Gods, ghosts and men
Pacific arts from the National Gallery of Australia

10 October 2008 – 11 January 2009 | Orde Poynton Gallery and Project Gallery

Introduction | Article | Selected works| Events


latmul People Papua New Guinea Gable mask from a Haus Tambaran cane, sago leaf fibre, pigment 124.0 h x 100.0 w x 50.0 d cm National Gallery of Australia, Canberra latmul People   Papua New Guinea   Gable mask from a Haus Tambaran     cane, sago leaf fibre, pigment     124.0 h x 100.0 w x 50.0 d cm National Gallery of Australia, Canberra more detail

The Pacific covers one third of the Earth’s surface. It is the largest and deepest ocean on the planet; the landmass of Australia is dwarfed by its size and could fit into the Pacific Ocean at least twenty times.

Australia has strong connections to the Pacific through historical, political and geographical ties. We are the western border to this watery expanse in which many thousands of islands break the deep blue surface in chaotic patterns like stars in the sky until the Pacific is hemmed in again, to the west, by the east coast of the Americas.

So large is the Pacific and vast the distance between island groups that each is distinctive in its own right for the array of animals, plants and the people that live there. Many Pacific Island communities were and are connected to one another through trade and social links even when the distance between islands is considerable. Some cultures also developed in isolation, such as the Rapa Nui people of Easter Island. Papua New Guinea supports hundreds of distinct yet interconnected cultures but the country is still large enough for relatively isolated communities to have developed unique arts.

The National Gallery of Australia’s first Director, James Mollison, was instrumental in developing the Pacific Arts collection. With great foresight, he acquired many of the works in the exhibition Gods, ghosts and men: Pacific arts from the National Gallery of Australia. Being judiciously careful in his selection, Mollison acquired a number of the most iconic objects in the collection, including the Ambum stone, the Double figure from a housepost [To-reri uno] from Lake Sentani and, in 1985, Max Ernst’s private collection of non-western art – some of which is displayed in the exhibition.

The Gallery holds collections of traditional and contemporary Pacific arts – the latter includes the largest collection of contemporary prints from Papua New Guinea in Australia. Both of these spheres of the Pacific Arts collection are radically different in many respects yet very similar in others. While the traditional arts consist of masks, shields and ancestral sculptures that (for the main part) are not still in use among Pacific communities, the artists working today sometimes draw on this heritage as a source of identity. The exhibition Gods, ghosts and men focuses firmly on the traditional sculptural arts as the recent travelling exhibition Imagining Papua New Guinea featured many great works from the contemporary collection. Discussions on the classification or divisions between art and artefact, traditional or contemporary may seem to be required but are not necessary; any culture that an artist works within is subject to change. It is the very nature of human cultures to change due to internal and external influences. For the Pacific region great changes were experienced for centuries prior to the introduction of Western expeditions in the eighteenth century.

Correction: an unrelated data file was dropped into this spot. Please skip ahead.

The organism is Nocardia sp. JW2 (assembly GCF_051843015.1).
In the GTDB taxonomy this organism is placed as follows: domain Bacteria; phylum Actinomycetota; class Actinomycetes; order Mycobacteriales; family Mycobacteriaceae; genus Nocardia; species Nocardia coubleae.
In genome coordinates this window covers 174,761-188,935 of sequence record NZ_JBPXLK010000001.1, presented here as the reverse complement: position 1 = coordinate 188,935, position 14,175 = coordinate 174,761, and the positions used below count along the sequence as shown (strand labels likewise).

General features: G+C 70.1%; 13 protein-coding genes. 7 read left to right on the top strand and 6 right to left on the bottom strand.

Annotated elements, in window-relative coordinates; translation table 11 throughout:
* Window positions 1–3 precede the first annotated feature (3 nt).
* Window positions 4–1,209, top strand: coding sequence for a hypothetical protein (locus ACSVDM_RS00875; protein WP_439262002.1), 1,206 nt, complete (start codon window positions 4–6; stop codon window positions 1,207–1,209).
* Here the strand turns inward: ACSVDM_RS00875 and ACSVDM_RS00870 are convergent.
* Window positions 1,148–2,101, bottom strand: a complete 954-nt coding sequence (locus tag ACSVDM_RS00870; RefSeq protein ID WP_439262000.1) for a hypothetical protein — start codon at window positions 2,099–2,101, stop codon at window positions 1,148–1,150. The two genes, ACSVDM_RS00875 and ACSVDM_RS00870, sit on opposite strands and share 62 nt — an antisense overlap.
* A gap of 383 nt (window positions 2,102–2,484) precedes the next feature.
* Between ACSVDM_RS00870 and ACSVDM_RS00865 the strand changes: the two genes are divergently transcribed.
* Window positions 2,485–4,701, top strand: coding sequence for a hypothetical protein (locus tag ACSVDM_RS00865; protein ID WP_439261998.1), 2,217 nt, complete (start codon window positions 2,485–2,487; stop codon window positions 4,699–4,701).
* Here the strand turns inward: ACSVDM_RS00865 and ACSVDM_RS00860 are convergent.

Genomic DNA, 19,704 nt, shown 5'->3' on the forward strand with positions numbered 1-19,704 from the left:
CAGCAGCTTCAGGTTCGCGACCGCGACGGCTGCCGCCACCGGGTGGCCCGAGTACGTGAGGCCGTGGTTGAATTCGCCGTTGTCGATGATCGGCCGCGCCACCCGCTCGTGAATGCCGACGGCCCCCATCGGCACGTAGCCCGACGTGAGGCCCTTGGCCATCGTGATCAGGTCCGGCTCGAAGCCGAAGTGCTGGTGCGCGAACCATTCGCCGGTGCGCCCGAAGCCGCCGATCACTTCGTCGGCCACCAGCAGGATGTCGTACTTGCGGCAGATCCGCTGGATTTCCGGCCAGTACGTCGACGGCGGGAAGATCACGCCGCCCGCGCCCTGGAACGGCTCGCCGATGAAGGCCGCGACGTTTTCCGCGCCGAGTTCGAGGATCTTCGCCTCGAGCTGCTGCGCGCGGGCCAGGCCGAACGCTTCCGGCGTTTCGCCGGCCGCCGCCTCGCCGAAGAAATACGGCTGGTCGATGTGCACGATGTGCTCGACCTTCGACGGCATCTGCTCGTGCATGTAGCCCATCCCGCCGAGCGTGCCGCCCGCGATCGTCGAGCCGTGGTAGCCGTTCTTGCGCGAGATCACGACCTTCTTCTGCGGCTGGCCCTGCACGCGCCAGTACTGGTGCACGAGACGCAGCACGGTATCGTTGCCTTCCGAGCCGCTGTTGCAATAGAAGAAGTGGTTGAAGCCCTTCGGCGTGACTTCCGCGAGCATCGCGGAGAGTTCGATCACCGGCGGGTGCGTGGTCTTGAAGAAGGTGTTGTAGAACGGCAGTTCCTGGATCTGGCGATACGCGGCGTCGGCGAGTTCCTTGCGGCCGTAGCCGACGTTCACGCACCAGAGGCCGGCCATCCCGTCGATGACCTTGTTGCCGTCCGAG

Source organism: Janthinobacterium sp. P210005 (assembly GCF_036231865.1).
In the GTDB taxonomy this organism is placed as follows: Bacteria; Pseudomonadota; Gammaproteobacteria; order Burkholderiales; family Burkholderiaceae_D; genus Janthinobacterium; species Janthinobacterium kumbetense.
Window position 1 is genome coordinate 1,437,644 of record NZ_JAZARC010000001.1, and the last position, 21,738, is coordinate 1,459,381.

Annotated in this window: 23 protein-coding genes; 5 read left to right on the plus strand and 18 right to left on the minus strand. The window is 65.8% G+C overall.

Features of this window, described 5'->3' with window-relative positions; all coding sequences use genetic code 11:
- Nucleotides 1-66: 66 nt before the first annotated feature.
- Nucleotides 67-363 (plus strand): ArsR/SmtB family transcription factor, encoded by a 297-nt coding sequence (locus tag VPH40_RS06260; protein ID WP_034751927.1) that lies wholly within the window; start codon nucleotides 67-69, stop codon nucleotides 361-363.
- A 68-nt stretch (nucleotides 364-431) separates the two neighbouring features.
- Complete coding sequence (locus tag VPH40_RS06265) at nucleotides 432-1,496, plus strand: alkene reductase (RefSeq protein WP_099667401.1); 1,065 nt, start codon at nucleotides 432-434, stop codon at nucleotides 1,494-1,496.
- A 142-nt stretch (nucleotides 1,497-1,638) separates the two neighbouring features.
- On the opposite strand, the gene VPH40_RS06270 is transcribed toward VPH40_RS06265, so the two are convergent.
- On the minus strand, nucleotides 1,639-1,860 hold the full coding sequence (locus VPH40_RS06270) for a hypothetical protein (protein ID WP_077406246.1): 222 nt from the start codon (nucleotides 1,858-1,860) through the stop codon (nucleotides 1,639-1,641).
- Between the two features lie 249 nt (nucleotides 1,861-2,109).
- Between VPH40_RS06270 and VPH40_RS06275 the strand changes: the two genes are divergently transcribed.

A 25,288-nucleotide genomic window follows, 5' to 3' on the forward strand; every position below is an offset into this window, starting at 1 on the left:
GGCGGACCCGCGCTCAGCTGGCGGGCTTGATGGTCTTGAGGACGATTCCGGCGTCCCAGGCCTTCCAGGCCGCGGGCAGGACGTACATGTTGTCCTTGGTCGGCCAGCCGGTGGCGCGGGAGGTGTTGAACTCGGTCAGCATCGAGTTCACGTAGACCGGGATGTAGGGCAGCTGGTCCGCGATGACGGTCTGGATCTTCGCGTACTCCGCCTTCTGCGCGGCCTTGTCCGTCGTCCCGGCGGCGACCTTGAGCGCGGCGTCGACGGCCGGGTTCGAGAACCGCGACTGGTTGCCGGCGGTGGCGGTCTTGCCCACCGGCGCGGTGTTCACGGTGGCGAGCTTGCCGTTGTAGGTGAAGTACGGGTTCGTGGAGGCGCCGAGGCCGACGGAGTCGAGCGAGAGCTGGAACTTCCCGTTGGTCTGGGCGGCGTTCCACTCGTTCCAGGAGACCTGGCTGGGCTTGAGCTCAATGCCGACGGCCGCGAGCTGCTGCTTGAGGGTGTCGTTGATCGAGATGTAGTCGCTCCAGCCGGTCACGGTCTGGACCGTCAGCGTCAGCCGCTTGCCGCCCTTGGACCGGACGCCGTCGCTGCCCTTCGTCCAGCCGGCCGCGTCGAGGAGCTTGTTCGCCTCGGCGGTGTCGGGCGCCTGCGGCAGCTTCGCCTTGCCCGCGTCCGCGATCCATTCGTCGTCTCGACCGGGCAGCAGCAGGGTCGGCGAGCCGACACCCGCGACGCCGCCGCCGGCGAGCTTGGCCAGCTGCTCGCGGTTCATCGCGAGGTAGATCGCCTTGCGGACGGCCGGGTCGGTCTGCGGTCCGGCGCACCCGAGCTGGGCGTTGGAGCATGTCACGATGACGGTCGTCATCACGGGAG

The recognition of traditional Pacific arts as art rather than examples of material culture has a fairly short history, shorter than one might expect. During the late nineteenth century, the anthropological understanding was that unravelling the differing forms, motifs and designs would assist in delineating one tribal community from another; it was not an admiration of the aesthetic values of a work and its ability to affect the viewer.1

The Ambum stone [Pre-historic zoomorphic figure] c.1500 BCE greywacke stone National Gallery of Australia, CanberraThe Ambum stone [Pre-historic zoomorphic figure] c.1500 BCE   greywacke stone   National Gallery of Australia, Canberra

Such an appreciation for Pacific arts has, in part, a debt to the contemplation of African art by artists in the cubist and expressionist movements during the early 1900s. The championing and occasional appropriation by artists, mainly in Europe, of what were seen to be the exotic arts of cultures living in distant lands did not address any real understanding of the Pacific arts or the people who created them. It was more the dynamic of the exotic tribal object being a touchstone or visual cue to connect with, or unlock an artist’s innate sense of primitivism.